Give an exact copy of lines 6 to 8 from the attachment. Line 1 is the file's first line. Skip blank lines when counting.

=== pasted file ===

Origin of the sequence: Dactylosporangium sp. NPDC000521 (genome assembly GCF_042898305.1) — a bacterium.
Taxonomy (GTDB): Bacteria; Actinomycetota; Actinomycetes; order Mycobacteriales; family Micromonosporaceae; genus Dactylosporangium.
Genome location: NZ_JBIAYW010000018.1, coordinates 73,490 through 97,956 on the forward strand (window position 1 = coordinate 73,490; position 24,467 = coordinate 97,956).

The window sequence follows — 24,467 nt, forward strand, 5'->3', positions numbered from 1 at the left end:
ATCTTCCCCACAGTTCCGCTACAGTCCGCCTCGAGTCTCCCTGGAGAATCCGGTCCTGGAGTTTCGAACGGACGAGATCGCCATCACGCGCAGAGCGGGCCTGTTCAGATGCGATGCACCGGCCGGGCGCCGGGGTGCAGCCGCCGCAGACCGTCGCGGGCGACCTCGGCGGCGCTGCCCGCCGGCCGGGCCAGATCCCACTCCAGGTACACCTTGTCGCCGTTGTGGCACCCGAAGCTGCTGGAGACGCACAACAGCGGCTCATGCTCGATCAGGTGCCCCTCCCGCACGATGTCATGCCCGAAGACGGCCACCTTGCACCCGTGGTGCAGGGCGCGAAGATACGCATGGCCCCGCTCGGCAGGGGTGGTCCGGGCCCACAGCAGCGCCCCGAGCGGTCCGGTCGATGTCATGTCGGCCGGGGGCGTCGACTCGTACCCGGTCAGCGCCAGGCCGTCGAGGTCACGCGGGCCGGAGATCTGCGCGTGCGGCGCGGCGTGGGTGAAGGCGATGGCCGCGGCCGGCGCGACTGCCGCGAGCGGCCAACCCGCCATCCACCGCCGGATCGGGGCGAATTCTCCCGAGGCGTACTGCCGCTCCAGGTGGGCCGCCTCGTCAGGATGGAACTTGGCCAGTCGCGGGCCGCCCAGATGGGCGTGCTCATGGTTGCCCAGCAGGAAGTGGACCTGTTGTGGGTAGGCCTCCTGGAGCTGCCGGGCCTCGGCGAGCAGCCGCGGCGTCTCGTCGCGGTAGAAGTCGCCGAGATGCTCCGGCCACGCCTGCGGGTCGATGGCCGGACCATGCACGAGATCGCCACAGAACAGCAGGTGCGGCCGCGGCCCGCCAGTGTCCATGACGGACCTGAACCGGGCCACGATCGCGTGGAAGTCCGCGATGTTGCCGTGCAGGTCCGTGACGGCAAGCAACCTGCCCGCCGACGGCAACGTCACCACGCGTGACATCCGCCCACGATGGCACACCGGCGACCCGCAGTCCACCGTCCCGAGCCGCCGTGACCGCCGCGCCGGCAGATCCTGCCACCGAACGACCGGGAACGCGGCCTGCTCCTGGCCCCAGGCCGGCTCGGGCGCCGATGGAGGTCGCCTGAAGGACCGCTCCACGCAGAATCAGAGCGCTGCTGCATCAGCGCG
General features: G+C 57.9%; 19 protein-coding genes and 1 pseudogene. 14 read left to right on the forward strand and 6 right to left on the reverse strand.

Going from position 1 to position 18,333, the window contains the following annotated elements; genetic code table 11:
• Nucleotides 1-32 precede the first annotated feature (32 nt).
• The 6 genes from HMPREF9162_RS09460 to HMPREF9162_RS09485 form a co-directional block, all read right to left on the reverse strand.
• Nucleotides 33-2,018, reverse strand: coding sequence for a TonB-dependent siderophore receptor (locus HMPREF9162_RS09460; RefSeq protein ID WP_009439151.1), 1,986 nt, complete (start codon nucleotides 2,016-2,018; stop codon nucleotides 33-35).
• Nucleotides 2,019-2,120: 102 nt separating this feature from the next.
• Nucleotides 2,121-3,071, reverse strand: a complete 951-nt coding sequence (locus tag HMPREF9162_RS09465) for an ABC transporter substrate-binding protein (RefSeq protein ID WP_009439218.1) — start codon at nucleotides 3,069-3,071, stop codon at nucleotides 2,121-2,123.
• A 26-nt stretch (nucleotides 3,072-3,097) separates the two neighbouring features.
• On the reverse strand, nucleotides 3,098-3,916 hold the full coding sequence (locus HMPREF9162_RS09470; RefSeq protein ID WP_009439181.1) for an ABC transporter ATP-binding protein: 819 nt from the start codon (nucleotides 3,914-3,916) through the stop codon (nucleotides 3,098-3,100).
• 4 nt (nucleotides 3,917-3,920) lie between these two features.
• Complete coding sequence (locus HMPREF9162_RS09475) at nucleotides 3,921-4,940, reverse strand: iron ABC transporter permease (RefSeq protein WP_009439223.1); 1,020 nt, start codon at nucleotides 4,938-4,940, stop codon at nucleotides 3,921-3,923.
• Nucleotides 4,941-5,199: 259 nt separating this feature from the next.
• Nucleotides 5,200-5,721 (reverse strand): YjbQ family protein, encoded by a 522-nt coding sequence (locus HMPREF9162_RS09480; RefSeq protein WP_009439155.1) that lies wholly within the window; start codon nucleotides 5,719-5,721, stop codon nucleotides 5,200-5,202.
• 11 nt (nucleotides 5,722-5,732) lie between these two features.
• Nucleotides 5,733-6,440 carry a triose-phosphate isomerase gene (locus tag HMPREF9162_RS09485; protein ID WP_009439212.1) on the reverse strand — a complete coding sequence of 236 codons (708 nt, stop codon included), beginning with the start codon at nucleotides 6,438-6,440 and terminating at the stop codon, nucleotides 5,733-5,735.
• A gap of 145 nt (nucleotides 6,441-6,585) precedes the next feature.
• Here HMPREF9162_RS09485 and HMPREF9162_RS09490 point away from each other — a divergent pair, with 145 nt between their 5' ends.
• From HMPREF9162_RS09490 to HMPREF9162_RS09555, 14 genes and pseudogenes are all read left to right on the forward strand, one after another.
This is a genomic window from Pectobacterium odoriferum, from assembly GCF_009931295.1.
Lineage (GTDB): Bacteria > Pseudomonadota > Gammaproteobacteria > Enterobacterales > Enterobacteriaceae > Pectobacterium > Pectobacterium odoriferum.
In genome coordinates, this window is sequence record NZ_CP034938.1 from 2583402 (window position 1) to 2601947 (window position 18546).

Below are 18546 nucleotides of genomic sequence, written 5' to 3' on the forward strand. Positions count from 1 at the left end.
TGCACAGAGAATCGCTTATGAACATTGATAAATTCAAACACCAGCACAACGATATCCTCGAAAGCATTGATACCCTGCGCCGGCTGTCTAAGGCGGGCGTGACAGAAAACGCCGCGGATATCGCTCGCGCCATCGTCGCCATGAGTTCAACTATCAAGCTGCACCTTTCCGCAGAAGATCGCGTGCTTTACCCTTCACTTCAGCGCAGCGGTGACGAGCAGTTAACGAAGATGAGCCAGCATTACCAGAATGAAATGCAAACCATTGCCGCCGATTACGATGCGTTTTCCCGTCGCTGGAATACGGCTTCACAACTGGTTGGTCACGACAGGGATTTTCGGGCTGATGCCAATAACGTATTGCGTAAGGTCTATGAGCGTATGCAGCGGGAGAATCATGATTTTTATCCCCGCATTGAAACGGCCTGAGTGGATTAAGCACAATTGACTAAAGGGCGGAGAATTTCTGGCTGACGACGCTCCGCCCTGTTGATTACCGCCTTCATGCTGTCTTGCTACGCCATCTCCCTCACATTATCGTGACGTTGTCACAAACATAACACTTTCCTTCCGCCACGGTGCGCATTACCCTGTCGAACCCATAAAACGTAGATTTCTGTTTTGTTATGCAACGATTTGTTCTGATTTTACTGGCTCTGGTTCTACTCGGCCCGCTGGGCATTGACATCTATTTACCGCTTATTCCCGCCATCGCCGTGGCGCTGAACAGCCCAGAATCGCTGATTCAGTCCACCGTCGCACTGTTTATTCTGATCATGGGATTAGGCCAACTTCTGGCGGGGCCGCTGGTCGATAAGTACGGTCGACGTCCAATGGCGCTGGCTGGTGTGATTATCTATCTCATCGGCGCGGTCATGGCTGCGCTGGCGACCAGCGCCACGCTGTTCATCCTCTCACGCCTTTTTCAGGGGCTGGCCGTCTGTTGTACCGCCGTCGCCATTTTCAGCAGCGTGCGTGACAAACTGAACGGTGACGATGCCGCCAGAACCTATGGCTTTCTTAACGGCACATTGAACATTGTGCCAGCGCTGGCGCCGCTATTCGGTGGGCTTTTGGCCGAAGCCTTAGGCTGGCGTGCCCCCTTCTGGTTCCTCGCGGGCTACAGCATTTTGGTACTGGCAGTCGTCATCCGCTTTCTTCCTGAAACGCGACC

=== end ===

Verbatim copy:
General features: G+C 57.9%; 19 protein-coding genes and 1 pseudogene. 14 read left to right on the forward strand and 6 right to left on the reverse strand.

Going from position 1 to position 18,333, the window contains the following annotated elements; genetic code table 11:
• Nucleotides 1-32 precede the first annotated feature (32 nt).